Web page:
Minnesota Senate Special Election
The Minnesota Senate, having four-year terms, was not up for re-election. However, former Senator Michelle Fischbach resigned her seat in late May to serve as Lt. Governor, leaving the Senate make-up at 33 Republicans – 33 DFLers. The Governor called for a special election to fill the Fischbach open seat to coincide with the general election. State Representative Jeff Howe (R – Rockville) beat Joe Perske (DFL – Sartell) by over 5,000 votes receiving 57.38% of the vote. Perske received 42.57%. Republicans will maintain their one-person majority.
The Senate Republicans will vote for a new President of the Senate, a position previously held by Fischbach. This election may require new appointments of committee chairs.
United States Senate
Senator Amy Klobuchar (DFL) cruised to victory over State Representative Jim Newberger (R), receiving 60 percent of the vote to Newberger’s 36 percent. This will be Senator Klobuchar’s third term.
Senator Tina Smith (DFL) received 53 percent of the vote and will continue to finish out the last two years of former Senator Al Franken’s six-year term in the United States Senate after beating State Senator Karin Housley (R), who received 42 percent. Because this was a Special Election, Senator Smith will be up for election again in 2020.
United States Congress
There were four hotly contested congressional races in Minnesota this year: the 1st, 2nd, 3rd, and the 8th Districts. This resulted in an unprecedented amount of money, both by candidates and outside PACs, being spent in the state on these four races. As of November 6, almost $43 million were spent on these four congressional races by outside groups.
The First Congressional District, which stretches across Southern Minnesota from Wisconsin to South Dakota, has been represented by Congressman Tim Walz since 2007. In 2016, the District voted overwhelmingly for President Trump, creating hope among Republicans that the district could be flipped this year. The Republicans’ hopes were fulfilled when Jim Hagedorn, a Republican from Blue Earth beat Democrat Dan Feehan from North Mankato, winning 50.1 percent of the vote to Feehan’s 49.9 percent.
The Second Congressional District, which covers the southern part of the Twin Cities metro area all the way down to Northfield, saw a rematch between current Congressman Jason Lewis (R) and Angie Craig (DFL). Lewis beat Craig in 2016, but this year, Craig won by over 18,000 votes, receiving 53 percent. Lewis received 47 percent of the vote.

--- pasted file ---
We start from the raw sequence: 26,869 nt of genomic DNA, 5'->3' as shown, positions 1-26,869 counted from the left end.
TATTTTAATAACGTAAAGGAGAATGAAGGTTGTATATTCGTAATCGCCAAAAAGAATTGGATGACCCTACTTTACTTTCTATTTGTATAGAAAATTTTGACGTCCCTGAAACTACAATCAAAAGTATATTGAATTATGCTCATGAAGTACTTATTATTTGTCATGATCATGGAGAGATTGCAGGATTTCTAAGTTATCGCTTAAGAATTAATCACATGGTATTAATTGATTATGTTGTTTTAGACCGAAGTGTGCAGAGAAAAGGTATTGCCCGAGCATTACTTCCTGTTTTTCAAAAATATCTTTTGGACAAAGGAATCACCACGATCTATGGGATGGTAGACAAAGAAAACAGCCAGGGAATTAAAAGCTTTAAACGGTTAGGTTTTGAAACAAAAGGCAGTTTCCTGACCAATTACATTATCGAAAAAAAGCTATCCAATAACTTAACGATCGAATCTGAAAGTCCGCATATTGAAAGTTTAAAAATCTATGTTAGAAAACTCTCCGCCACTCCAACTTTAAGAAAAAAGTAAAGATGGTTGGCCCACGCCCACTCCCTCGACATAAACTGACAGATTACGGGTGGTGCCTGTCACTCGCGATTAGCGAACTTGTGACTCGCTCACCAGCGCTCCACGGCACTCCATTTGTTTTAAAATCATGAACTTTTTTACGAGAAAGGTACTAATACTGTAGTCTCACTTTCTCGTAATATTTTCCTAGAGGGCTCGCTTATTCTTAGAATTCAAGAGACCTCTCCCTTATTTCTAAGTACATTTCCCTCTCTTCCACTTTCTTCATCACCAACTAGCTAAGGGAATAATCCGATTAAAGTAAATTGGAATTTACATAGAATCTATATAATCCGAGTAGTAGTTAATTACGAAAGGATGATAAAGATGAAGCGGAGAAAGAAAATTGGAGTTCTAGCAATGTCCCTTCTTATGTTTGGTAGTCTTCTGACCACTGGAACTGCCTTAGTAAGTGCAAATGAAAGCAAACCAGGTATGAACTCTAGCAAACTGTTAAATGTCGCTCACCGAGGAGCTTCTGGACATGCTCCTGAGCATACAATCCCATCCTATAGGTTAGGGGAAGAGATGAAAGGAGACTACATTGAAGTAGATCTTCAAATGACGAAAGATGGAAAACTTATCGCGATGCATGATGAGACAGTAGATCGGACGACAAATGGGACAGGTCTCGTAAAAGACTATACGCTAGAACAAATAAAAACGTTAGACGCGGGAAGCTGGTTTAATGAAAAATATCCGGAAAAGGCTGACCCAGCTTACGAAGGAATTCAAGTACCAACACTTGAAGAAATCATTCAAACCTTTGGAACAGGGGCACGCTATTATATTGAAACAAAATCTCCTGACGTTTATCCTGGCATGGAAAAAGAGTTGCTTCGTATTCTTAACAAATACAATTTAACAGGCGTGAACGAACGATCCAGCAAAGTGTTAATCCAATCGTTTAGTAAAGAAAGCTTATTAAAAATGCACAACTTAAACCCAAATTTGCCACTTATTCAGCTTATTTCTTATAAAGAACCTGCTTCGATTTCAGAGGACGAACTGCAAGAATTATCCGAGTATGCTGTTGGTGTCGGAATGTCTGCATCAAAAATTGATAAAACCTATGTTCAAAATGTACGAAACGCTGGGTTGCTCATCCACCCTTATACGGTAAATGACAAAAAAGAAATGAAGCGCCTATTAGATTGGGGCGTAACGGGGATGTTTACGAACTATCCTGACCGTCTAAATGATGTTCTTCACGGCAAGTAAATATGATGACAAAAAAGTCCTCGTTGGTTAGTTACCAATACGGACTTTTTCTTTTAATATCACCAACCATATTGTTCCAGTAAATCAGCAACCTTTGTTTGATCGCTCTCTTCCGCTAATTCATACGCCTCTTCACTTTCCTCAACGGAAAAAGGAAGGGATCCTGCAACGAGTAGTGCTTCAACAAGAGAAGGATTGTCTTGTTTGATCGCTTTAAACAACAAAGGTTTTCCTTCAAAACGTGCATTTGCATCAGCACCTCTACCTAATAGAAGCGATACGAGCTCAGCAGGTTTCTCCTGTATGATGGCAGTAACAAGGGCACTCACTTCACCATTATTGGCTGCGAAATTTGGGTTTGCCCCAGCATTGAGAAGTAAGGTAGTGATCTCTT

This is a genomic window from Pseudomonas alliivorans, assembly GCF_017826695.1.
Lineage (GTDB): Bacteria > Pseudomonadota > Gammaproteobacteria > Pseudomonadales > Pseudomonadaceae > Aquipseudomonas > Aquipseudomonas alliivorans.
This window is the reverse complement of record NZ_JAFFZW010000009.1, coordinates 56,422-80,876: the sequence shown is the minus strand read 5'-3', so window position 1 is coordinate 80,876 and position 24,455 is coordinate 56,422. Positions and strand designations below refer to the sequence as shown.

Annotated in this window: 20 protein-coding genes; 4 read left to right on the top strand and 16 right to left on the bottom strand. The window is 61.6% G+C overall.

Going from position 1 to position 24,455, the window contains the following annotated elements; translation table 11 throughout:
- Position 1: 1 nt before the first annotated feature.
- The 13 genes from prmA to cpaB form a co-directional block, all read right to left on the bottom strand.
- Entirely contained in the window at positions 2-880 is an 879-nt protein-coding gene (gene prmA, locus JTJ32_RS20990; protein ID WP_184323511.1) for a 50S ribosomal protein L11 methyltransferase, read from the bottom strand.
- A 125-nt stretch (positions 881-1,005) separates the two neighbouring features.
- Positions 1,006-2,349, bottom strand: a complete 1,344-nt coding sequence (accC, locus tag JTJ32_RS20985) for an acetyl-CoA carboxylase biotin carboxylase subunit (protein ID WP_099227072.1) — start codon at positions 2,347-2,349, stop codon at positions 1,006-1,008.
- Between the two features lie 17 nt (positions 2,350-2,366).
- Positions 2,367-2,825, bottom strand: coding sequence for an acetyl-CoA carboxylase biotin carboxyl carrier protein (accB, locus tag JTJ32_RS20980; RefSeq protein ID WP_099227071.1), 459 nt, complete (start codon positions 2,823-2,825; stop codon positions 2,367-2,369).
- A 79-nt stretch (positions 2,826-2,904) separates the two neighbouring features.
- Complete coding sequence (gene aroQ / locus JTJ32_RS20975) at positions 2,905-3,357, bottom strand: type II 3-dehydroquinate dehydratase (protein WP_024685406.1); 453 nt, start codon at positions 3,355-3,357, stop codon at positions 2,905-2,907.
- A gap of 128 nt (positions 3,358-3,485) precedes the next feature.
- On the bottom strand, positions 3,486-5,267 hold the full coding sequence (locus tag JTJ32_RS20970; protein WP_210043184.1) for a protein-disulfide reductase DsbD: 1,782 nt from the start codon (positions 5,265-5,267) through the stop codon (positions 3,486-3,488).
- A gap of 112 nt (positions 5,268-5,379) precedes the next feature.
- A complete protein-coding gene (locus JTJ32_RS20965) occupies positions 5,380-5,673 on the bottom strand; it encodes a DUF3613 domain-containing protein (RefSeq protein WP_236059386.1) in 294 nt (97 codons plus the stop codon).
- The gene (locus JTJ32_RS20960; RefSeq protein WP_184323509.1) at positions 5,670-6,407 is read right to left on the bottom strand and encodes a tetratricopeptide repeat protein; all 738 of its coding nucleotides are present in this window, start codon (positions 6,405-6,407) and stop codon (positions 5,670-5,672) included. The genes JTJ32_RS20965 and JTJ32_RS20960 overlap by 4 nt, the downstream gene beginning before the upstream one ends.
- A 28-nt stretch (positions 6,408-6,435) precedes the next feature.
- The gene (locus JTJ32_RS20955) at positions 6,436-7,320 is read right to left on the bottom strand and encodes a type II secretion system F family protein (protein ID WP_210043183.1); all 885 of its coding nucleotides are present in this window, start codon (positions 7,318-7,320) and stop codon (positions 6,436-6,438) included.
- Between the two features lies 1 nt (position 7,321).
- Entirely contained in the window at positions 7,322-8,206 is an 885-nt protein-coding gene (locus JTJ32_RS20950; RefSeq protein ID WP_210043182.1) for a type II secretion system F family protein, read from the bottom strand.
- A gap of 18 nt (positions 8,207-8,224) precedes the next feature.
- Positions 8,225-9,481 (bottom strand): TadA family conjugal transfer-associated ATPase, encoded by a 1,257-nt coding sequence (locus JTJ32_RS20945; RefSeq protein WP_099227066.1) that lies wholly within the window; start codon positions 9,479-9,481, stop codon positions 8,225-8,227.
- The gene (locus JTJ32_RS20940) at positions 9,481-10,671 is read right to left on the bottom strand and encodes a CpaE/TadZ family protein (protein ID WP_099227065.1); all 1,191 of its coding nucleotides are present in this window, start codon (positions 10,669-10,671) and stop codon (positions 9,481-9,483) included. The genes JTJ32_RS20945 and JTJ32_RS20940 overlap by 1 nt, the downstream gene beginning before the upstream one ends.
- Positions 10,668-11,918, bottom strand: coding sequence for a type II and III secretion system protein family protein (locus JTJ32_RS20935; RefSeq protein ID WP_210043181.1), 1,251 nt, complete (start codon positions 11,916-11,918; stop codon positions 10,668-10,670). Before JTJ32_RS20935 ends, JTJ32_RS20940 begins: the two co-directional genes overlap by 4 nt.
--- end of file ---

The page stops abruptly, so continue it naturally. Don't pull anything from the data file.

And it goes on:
In the most expensive congressional race in the state, Republican Congressman Erik Paulsen faced off against DFL businessman Dean Phillips. The district encompasses the suburbs north, west, and south of Minneapolis. Hillary Clinton won the district in the 2016 presidential election by ten percentage points. Phillips was able to unseat Paulsen after receiving 56 percent of the vote. Paulsen received 44 percent of the vote.
In 2016, this district saw one of the most expensive congressional campaigns in the entire country, and this year proved to be just as expensive. Republicans were eager to pick up the seat after President Trump won the district by 15 percentage points. St. Louis County Commissioner Pete Stauber (R) defeated former State Representative Joe Radinovich. Stauber received 51 percent of the vote. Radinvoich received 45 percent.
In the other four congressional districts, Congresswoman Betty McCollum (DFL) was re-elected in CD4, State Representative Ilhan Omar (DFL) will take Congressman Keith Ellison’s seat representing CD5, Congressman Tom Emmer (R) will continue to serve CD6, and Congressman Collin Peterson (DFL) was re-elected in CD7.
With these results, Minnesota will send five DFLers, three Republicans and five new faces to Congress in January.
|Late Nov./Early Dec. 2018||November Budget Forecast Released|
|January 7, 2019||Governor’s Inauguration|
|January 8, 2019||First Day of the Legislative Session|
|February 19, 2019||Governor required to submit budget to legislature|
|End of February 2019||February Budget Forecast Released|
|Mid-March/Mid-April||Legislative Committee Deadlines|
|May 19, 2019||Last day of Legislative Session|